Ek Thi Daayan is a smartly crafted and a highly original film, writes Raja Sen.
I never quite understood that old saying about witches having feet the other way around. Does it mean that their feet are backwards (toes to back, heel to front) or does it mean that the left foot is in place of right foot, like hurriedly discarded flip-flops?
Not knowing specifics, however, didn’t keep me from knowing the lore. The supernatural fascinates us all, with children often more drawn to the ideas of the fantastical because they gullibly (and willingly) believe, yes, but also because they are steered away from dark and morbid imagery, imagery deemed inappropriate for them. So naturally it becomes something worth eavesdropping, whispering, finding out about.
Kannan Iyer’s Ek Thi Daayan, based on a short story by Mukul Sharma, avoids the usual set of Bollywood cliches about tanktriks and shraaps -- all that bhootiyapa, if I may -- to introduce us to fear through a child’s eyes.
The line, between what we actually believe and what is conjured up by the feverish imagination of a young boy desperate to believe in legends, is blurred very effectively, and that is what makes this film so cleverly creepy, so intelligently eerie. It is, in many ways, a children’s film populated with grown-up scares. And for this originality it deserves applause.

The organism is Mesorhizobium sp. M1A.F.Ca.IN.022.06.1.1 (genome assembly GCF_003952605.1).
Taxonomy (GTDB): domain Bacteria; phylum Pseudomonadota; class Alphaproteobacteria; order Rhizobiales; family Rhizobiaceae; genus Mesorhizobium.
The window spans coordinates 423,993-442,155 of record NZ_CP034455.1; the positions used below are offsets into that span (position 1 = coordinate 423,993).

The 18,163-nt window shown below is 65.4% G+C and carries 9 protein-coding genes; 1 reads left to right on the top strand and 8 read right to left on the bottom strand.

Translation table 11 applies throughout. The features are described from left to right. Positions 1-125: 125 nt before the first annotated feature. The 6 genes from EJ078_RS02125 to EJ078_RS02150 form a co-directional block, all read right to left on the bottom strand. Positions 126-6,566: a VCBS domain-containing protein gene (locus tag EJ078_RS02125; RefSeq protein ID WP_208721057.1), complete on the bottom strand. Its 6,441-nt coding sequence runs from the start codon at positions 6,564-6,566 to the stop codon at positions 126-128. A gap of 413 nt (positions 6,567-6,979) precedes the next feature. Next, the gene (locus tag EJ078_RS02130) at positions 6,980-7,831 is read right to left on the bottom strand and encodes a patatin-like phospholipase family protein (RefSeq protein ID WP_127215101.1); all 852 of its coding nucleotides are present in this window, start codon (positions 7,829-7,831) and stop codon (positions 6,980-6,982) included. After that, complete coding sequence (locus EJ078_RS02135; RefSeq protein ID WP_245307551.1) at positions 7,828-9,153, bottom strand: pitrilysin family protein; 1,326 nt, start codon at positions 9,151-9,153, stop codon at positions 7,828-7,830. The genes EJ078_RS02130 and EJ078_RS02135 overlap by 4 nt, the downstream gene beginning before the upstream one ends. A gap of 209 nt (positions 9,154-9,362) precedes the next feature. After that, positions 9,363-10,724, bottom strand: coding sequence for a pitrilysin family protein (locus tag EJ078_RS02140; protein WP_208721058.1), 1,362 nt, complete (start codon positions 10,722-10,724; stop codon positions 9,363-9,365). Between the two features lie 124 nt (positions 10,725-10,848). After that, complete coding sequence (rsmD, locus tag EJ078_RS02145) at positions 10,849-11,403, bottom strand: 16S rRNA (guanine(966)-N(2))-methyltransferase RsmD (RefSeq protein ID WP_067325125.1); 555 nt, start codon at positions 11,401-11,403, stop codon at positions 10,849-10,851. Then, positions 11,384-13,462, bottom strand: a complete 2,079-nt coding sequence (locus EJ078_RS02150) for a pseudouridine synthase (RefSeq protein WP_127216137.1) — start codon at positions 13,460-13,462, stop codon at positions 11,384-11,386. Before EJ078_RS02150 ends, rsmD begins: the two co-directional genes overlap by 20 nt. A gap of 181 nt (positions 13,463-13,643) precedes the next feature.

The mood is set with the opening disclaimer, one that assures us that the film isn’t intended to promote witchcraft. Okay then. The opening credits are seriously old-school, bassnotes thumping through faded green images of Bombay with Rekha Bhardwaj singing a song that wouldn’t be out of place in Mahal.
Emraan Hashmi plays Bobo The Baffler, a highly successful stage magician in this fictionalised version of India where stage magicians can actually be successful. Like I said, old-school.
He’s a spiffy enough conjuror -- one of his big tricks even involves a switch between twins, as seen in Christopher Nolan’s The Prestige -- but visions of his past peskily get in the way.
It is a traumatised past, he concedes to his girlfriend sketchily, before confiding in a hypnotherapist instead. This leads us to a flashback which lasts through the first half of the film, and makes for pretty riveting cinema.
We first meet young Bobo aged around 10, in checked trousers and with an Afro. His kid sister, Misha, is hopefully devoted to him. Their names sound like they’ve come straight out of a Russian children’s book, and their story is as intriguing: Bobo pores over an old leathery tome about witchcraft and is convinced their elevator is haunted, and Misha laps up everything he says.
Their single father hasn’t yet, to the children’s delight, gotten them a stepmom. (“Do all stepmoms have to be evil?,” asks Misha. “They can be good,” Bobo concedes, “But they aren’t.”) Except one day the father meets a young lady in the lift, gives her a lift, and soon enough the stepmom void is filled.
This entire first-half -- while sounding like a great backstory for an over-committed barber with highly fetishised ponytail-hatred -- is excellent. The narrative is constant, thrilling and filled with tiny detailing, supported by uniformly great acting and sharp, neat writing.